According to the World Food Bank, it needs nearly around 200 million dollars by the end of the year to aid millions of Afghans who are facing the risk of starvation. In a country of almost 39 million people, nearly half of the Afghan population lived below the national poverty line last year.

It is a perennial dilemma for countries that provide aid, when the government of those countries and committing abuses related to human rights. Do you cut off funding to ensure that the government itself does not get to enjoy these funds? Or do you continue funding to support the people who will likely be hurt the most? And that is continuing to be deliberated and probably will be deliberated for quite some time.

Most of their independent funding comes from criminal activities. So, the Taliban for decades funded itself illicit opium trade, on extortions, kidnappings, there is illicit timber trade, illicit mining activities going around the country. The point is they were able to fund themselves, they were able to fund an insurgency for many years. Their net opium revenue was from between 40 million dollars to 400 million dollars in recent years.

The question is whether we would see a lot more of these activities to fund Taliban operations in Afghanistan? The funding of the Afghan government budget in the last year was 5.3 billion dollars. So that's an enormous difference and there is no way from all the analysts, economists' point of view that there is no way that the Taliban can fill that enormous gap, with the activities it has been partaking in the last 20 years to fund itself alone.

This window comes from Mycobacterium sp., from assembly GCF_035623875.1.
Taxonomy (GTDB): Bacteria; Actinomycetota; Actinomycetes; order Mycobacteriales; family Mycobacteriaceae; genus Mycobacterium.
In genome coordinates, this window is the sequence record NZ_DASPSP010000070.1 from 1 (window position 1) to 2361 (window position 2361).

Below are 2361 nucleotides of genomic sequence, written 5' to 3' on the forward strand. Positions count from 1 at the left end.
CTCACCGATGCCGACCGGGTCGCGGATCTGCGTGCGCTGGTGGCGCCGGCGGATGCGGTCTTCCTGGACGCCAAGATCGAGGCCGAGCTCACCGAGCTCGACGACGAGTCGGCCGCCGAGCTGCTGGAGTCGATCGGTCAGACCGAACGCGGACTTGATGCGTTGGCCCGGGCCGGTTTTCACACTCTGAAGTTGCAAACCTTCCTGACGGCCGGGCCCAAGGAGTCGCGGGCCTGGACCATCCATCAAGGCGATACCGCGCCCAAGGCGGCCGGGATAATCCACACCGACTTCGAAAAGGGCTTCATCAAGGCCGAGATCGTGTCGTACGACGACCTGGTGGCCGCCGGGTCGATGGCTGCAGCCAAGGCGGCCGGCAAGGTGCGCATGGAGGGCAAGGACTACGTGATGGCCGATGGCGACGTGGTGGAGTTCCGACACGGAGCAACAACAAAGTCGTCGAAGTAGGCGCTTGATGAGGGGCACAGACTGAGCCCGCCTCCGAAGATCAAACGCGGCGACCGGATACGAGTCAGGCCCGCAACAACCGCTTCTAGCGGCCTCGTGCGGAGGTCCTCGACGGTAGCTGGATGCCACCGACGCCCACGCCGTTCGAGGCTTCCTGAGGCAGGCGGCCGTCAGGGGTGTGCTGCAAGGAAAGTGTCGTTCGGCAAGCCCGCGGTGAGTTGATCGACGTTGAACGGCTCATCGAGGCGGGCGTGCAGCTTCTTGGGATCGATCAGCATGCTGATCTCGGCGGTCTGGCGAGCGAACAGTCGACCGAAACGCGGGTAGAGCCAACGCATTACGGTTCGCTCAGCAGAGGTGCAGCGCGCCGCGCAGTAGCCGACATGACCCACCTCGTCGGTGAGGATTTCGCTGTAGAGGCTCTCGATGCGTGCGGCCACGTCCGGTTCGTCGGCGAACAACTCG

Afghanistan's strategic landlocked location has also brought up the discussion of its potential, especially with geopolitical interest. Economists say that Afghanistan has more than 1 trillion dollars in untapped mineral wealth, that's everything from copper and iron ore, gold, gemstones, to lithium, which is exploding in price on the market today because of the demand for electric vehicles.

Now China is working on to becoming a world leader in electric vehicles. And this is something very interesting to them. However, Afghanistan is very underdeveloped in terms of infrastructure. So, it's going to take a while before Afghanistan as a country can take advantage of these minerals and the natural resource wealth it has. It simply doesn't have the volume and the scale of roads, railroads, power lines, infrastructure, in general, to move this kind of technology around the country.

Despite, Afghanistan having a very strategic location for the expansion of China's belt and road initiatives, the security situation on the ground has always been the number one for any investor.

The Taliban doesn't necessarily control the whole country, there are tribes, there are other militia groups, militants, that are in control of other parts of the country. So, the Taliban even if they tried to guarantee security for an investor like China, they can't really guarantee it on the ground. And remember that parts of the country are still laden with IEDs, with landmines, and the fact that you also have the potential in the coming years for renewed civil war in the country.